Many 16-year-olds might covet a smartphone, an Xbox, maybe some expensive new sneakers or even a car. Ronald Hennig just wanted a suit so he could attend a relative's funeral. "I didn't really own even a shirt and tie or dress shoes," he said. "I was seeing some of my old family members, and it was kind of embarrassing to not have a suit when everyone else would have one." The teenager, who had been in and out of foster care for much of his childhood, was living in a group home at the time. His caseworker was unable to justify the nonessential expense. But an anonymous benefactor stepped in to help Hennig through a website called One Simple Wish. "I got custom-fitted for the suit and I was able to go to the funeral," said Hennig, now 18. "I could pay the same respect as everyone else." One Simple Wish was started by Danielle Gletow to help grant the wishes of children in foster care. Since 2008, the nonprofit has granted more than 4,000 wishes for children living in 35 states. Since 2006, Gletow and her husband, Joe, have been foster parents to several children, eventually adopting one of them. Over the years, many friends and family members expressed a desire to help other children in the system, short of becoming foster parents themselves. "(They) would say, 'I really wish there was something I could do, but I don't want to be a foster parent,' " Gletow said. "I just felt like, this is my opportunity to create something that makes it possible for all of these children who need something to get connected to all of these wonderful people that are out there, that want to help them."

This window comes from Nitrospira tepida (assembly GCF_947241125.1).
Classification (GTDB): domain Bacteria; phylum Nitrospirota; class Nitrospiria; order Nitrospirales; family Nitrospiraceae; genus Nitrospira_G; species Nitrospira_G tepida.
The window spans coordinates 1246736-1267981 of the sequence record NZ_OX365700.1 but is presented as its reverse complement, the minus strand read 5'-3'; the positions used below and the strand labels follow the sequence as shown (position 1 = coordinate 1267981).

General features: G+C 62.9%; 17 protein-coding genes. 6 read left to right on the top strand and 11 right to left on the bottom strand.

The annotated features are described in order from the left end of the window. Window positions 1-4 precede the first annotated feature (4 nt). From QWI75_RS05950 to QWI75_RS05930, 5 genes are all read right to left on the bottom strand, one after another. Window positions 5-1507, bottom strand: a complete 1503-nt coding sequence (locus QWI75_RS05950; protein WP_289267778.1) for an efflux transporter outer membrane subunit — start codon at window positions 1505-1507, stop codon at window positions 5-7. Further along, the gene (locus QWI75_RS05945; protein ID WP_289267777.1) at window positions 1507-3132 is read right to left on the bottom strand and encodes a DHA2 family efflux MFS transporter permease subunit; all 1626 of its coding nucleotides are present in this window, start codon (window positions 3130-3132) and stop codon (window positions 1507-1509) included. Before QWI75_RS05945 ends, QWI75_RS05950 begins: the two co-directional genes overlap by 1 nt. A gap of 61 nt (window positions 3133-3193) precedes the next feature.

Note: Check out the One Simple Wish website at www.onesimplewish.org and see how to help. Explore a treasure trove of concises summaries of incredibly inspiring news articles which will inspire you to make a difference.